How locking away my sickle cell pain negatively affected me
A columnist learns to embrace his full identity, sickle cell included
I have been on a journey since 2018 to share my experiences with sickle cell disease and help others avoid some of the mistakes I’ve made along the way. This journey has exposed me to many different concepts that I reevaluate regularly. For instance, I’ve written previously about the idea that sickle cell is a beast I try to keep locked away in its cage. Recently, though, I made a discovery about how this “cage” has affected my personal development.
Growing up, I did everything I could to keep sickle cell and the pain it caused me trapped and hidden away. But a crisis would sometimes crash down on me, opening the cage and releasing all of my emotions. I battled internally and externally to hide my pain and suppress my feelings. Once the crisis subsided, I locked everything away in the cage again.
As long as the cage was sealed, I could be a normal kid and do the same things as everyone else. My classmates and teachers had no idea about the beast I kept within me. Hiding it from the world was easier than having to explain it or be treated differently. But this secret also meant that nobody really knew me, and I could influence others’ perception of me.
The excuses for my absences and lack of engagement were plentiful: I was unlucky and had many accidents that resulted in injuries, I had asthma, I was just a sickly child. I told people I had bone fractures, when in reality I was experiencing sickle cell pain. It was my condition that caused my fatigue and weakened immune system.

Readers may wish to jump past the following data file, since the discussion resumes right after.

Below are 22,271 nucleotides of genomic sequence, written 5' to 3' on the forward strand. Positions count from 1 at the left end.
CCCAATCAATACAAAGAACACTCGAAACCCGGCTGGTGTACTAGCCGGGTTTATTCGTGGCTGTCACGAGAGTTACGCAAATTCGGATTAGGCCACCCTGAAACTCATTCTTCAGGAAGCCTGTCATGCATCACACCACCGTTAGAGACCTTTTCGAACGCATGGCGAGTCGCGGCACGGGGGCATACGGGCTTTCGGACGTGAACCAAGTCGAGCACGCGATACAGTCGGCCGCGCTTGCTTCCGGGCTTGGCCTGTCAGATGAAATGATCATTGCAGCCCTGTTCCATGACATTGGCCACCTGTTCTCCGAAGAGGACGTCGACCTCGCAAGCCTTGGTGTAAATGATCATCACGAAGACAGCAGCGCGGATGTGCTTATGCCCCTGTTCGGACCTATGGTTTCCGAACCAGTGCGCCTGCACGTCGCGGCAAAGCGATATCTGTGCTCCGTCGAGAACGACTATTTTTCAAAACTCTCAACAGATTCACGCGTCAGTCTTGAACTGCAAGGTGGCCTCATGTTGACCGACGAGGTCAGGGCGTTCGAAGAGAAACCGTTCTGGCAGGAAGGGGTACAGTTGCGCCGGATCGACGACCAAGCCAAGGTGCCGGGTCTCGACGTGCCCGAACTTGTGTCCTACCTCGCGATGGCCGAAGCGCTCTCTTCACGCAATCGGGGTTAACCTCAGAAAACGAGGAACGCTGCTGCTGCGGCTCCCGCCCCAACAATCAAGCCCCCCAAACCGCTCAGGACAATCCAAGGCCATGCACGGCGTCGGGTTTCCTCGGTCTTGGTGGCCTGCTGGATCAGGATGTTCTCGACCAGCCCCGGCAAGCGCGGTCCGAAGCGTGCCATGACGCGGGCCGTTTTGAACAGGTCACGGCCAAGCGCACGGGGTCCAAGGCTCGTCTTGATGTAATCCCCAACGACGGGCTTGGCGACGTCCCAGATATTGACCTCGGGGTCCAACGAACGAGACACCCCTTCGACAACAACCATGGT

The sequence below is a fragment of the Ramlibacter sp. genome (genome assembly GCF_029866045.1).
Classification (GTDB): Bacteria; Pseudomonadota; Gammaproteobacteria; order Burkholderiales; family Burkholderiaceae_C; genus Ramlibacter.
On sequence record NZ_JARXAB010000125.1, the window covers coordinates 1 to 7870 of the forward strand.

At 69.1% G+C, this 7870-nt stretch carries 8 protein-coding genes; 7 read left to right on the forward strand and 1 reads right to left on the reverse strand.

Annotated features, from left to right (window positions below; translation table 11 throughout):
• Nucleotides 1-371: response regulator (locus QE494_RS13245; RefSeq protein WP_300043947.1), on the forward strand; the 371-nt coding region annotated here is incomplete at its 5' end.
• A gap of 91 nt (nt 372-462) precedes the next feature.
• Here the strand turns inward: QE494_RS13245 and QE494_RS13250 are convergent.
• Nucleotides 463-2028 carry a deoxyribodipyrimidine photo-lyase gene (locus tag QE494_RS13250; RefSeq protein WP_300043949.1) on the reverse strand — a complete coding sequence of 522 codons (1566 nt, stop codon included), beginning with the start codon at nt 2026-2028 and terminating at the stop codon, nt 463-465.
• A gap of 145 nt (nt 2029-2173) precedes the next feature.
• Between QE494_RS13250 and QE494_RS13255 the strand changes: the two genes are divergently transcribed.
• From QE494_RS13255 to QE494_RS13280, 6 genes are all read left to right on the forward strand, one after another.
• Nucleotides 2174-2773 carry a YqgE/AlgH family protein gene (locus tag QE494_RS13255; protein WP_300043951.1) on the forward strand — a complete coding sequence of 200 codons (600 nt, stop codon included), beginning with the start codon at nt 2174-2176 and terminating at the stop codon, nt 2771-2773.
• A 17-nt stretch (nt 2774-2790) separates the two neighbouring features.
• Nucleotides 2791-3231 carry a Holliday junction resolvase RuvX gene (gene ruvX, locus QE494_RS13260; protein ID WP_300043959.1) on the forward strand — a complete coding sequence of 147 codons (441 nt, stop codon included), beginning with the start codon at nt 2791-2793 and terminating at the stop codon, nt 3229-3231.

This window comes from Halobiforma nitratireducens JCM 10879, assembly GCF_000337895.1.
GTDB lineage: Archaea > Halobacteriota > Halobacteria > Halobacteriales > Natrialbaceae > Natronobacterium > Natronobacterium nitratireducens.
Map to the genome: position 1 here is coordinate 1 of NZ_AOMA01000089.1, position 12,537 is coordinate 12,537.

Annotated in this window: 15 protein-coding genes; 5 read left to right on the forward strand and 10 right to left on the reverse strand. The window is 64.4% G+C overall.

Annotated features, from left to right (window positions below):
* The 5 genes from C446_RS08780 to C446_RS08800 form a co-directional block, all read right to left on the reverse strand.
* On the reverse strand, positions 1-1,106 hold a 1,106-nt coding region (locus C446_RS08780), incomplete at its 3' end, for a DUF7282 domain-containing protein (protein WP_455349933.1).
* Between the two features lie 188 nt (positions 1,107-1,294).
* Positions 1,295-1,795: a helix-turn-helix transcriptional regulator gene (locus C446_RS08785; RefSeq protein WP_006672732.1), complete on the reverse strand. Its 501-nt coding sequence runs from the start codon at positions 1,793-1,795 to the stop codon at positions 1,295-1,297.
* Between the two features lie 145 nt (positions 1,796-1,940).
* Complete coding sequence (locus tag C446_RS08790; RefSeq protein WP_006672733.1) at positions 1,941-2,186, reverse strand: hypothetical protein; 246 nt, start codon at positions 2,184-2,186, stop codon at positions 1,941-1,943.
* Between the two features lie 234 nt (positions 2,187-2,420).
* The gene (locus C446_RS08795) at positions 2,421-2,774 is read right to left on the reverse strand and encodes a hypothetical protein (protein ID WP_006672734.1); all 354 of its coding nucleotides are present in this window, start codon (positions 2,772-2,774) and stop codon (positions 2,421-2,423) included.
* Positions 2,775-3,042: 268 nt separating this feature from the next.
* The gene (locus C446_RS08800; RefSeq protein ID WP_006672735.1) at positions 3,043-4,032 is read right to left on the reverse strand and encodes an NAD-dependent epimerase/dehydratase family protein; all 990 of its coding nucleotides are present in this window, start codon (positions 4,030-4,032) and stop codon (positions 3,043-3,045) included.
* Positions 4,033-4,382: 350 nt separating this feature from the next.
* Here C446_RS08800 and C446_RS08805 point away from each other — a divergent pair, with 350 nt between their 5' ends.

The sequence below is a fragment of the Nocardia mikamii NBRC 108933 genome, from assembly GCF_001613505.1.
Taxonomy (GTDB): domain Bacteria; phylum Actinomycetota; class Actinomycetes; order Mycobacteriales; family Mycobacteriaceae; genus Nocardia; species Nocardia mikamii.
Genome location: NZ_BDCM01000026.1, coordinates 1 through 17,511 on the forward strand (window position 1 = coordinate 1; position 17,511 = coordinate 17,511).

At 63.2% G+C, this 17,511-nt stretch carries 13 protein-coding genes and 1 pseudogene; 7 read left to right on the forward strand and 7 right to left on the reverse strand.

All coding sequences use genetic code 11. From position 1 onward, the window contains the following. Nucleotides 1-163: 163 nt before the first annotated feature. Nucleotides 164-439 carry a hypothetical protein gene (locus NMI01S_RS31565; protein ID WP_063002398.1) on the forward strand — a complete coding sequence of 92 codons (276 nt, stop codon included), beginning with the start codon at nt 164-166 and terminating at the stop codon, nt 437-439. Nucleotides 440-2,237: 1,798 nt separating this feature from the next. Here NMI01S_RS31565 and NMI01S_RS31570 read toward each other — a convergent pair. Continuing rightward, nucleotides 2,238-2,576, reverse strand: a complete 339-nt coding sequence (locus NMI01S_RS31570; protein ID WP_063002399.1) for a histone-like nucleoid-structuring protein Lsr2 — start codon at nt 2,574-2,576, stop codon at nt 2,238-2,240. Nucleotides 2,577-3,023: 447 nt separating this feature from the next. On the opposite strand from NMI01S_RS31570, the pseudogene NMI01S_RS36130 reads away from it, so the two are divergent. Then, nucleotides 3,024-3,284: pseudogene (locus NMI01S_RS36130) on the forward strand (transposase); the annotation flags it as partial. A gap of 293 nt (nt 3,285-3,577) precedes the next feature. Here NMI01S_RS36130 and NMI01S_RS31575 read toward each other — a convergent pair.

These excuses were easier for me to accept than sickle cell. The disease was my burden, and I felt I had to keep it shut away to live in this world.
Reconsidering the cage
But as I think about this more, I realize it wasn’t just sickle cell I was putting in a cage. I was also locking away a part of myself, my inner child — and that part of me never had the chance to fully heal from crises.
Each time I had a crisis, my inner child was exposed, and I would assume that identity. I was vulnerable to negative thoughts and disabled by my pain and emotions. During my recovery, I felt I couldn’t talk to anyone while in this state. The life I’d created had no room for sickle cell or this version of me.
As a result, I never gave my inner child time to heal. As soon as the pain of a crisis subsided, I returned to the version of my life that didn’t include sickle cell. I neglected the part of me that was deeply affected by my disease and locked it away in the cage with my pain.
I recognize now that the cage was never truly sealed. It was constantly seeping into my life, even when I tried to ignore or hide it. As an adult, I can see how detrimental it was to try to keep the cage shut. I never allowed myself to heal from my traumatic experiences with sickle cell.
Through therapy, writing, and speaking about my health journey, I’ve been able to explore myself and begin the work of healing. The cage is open a lot more now, which is scary for me. But embracing my complete identity is necessary on my journey of self-discovery. I wish I’d started this a lot earlier in life.
Note: Sickle Cell Disease News is strictly a news and information website about the disease. It does not provide medical advice, diagnosis, or treatment. This content is not intended to be a substitute for professional medical advice, diagnosis, or treatment. Always seek the advice of your physician or other qualified health provider with any questions you may have regarding a medical condition. Never disregard professional medical advice or delay in seeking it because of something you have read on this website. The opinions expressed in this column are not those of Sickle Cell Disease News or its parent company, BioNews, and are intended to spark discussion about issues pertaining to sickle cell disease.